Updated: Apr 12
LinkedIn will occasionally send me an email with job picks tailored to my profile. Recently, one grabbed my attention—Barclays is looking for a “macro lawyer.” Here’s the ad:
As a Barclays Macro Lawyer you will provide legal support and legal and reputational risk management to the Macro (Rates and FX) business units in EME. You will be responsible for legal coverage for the Macro businesses (and associated workstreams) and you will manage and co-ordinate interactions with other Markets lawyers / product expects (as applicable) for the purposes of leveraging their product experience and expertise.
I posted about this ad on Twitter. Someone who worked in a similar capacity suggested this was just a position for a regulatory lawyer dealing with currency derivatives. Barclays recently combined its European rates and currency business into a new “Macro Hedging” unit, so it made sense to call the legal role at this unit a Macro Legal role.
But should the term ‘Macro Lawyer’ be confined to regulatory lawyers dealing with currency derivatives? Or can we think of Barclays’ ad as a harbinger of a growing demand for Macro Lawyers? The way banks think about their business affects how their law firms think about theirs. In the future, I would not be surprised to see more LinkedIn ads for Regulatory Lawyers dealing with currency derivatives replaced with ads for Macro Lawyers. But then, I do not think that’s likely.
Here, I am more interested in whether it makes sense to use the label to refer to a broader group of lawyers? Who would that cover? One way to answer this question is to say who the label would not apply to – let’s call them Micro Lawyers. Micro Lawyers are lawyers who would benefit from elementary knowledge of microeconomics in their work. For example, antitrust lawyers are Micro Lawyers! You cannot do antitrust law without an elementary understanding of microeconomics.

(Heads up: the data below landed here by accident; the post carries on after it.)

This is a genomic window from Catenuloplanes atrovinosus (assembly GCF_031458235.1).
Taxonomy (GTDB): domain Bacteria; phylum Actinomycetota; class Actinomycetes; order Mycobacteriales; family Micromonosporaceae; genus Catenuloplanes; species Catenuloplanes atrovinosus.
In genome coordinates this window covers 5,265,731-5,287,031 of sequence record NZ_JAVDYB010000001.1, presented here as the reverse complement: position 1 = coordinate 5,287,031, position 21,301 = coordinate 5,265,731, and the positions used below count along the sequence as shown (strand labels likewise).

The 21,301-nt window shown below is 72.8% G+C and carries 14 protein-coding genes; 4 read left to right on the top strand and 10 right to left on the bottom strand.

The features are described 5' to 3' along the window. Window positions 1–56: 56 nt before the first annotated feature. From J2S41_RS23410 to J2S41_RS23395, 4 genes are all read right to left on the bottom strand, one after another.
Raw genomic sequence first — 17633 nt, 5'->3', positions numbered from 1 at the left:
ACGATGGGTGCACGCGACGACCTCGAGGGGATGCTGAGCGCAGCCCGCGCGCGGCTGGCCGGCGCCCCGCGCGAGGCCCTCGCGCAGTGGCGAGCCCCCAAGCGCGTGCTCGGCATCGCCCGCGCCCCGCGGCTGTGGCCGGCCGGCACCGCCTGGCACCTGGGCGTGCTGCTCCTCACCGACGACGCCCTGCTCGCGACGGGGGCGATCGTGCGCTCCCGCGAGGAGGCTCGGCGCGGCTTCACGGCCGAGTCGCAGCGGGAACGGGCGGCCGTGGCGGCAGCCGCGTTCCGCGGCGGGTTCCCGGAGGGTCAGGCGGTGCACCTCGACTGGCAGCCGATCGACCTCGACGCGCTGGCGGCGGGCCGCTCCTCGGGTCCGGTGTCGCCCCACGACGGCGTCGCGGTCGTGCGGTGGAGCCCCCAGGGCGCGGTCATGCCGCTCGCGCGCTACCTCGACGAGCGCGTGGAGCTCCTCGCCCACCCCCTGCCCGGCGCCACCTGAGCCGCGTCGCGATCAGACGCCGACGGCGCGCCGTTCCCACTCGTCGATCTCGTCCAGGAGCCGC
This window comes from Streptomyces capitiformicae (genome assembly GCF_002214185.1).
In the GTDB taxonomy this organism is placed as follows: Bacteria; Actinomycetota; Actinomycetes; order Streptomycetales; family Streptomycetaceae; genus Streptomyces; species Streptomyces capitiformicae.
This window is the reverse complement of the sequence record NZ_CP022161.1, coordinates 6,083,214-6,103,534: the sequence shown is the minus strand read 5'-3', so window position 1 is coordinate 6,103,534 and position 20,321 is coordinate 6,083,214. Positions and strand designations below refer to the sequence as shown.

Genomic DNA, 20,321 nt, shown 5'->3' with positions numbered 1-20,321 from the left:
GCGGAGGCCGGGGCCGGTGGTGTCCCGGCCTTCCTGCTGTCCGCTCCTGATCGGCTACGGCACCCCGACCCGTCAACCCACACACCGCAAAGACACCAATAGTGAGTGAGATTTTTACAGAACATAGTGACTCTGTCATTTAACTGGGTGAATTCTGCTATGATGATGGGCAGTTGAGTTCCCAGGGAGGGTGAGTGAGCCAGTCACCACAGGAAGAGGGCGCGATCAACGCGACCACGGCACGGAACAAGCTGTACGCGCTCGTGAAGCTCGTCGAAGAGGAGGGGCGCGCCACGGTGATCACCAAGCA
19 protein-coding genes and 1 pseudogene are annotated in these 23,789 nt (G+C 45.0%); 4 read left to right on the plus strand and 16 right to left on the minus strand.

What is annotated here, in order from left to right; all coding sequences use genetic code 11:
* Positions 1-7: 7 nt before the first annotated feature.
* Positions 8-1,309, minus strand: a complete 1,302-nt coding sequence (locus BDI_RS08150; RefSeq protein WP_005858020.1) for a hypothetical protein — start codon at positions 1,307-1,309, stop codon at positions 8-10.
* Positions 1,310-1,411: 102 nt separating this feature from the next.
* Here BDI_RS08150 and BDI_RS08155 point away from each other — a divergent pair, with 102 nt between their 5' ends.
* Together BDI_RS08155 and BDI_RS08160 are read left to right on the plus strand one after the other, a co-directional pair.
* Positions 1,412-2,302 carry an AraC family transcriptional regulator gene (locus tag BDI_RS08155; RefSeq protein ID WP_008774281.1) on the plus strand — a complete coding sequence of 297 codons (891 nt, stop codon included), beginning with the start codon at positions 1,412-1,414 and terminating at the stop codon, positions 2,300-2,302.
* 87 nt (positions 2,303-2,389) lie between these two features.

Transactional lawyers are micro lawyers, too, even though they probably do not think about themselves as such. Years ago, Ronald Gilson and Rainer Kraakman called lawyers “transaction cost engineers.” It’s a good term for Micro Lawyers! They engineer transaction costs when they advise their clients on how to structure their business. Tax optimization would be part of transaction cost engineering. Lawyers also engineer transaction costs by developing and working with standardized contracts. A regulatory lawyer dealing with currency derivatives will rely on standardized contracts, such as the ISDA Master Agreement. To my mind, such a lawyer is a Micro Lawyer. She’s a micro lawyer in the sense that the knowledge of macroeconomics would not help her that much in her work!
But then, there are some lawyers for whom it would be helpful to have such knowledge. I will refer to such lawyers as ‘Macro Lawyers.’ An excellent example of a lawyer who would benefit from a good knowledge of macroeconomics is… Christine Lagarde? She’s a lawyer! She was the managing partner at Baker McKenzie in Paris before becoming the Managing Director of the IMF. Now she is the president of the European Central Bank.
How about Jerome Powell, the chairman of the Board of the Federal Reserve? People know about his investment banking career, but Powell is a lawyer by training, obtained his J.D. from Georgetown and clerked for a federal judge in the Second Circuit. He later worked at Davis Polk and the Treasury under Nicholas Brady, the author of the famous Brady plan of debt-reduction for developing countries. Between 2010 and 2012, Powell was also a visiting scholar at the Bipartisan Policy Center, a think tank in Washington, D.C., where he worked on getting Congress to raise the debt ceiling during the debt-ceiling crisis of 2011. This all sounds very macro, does it not?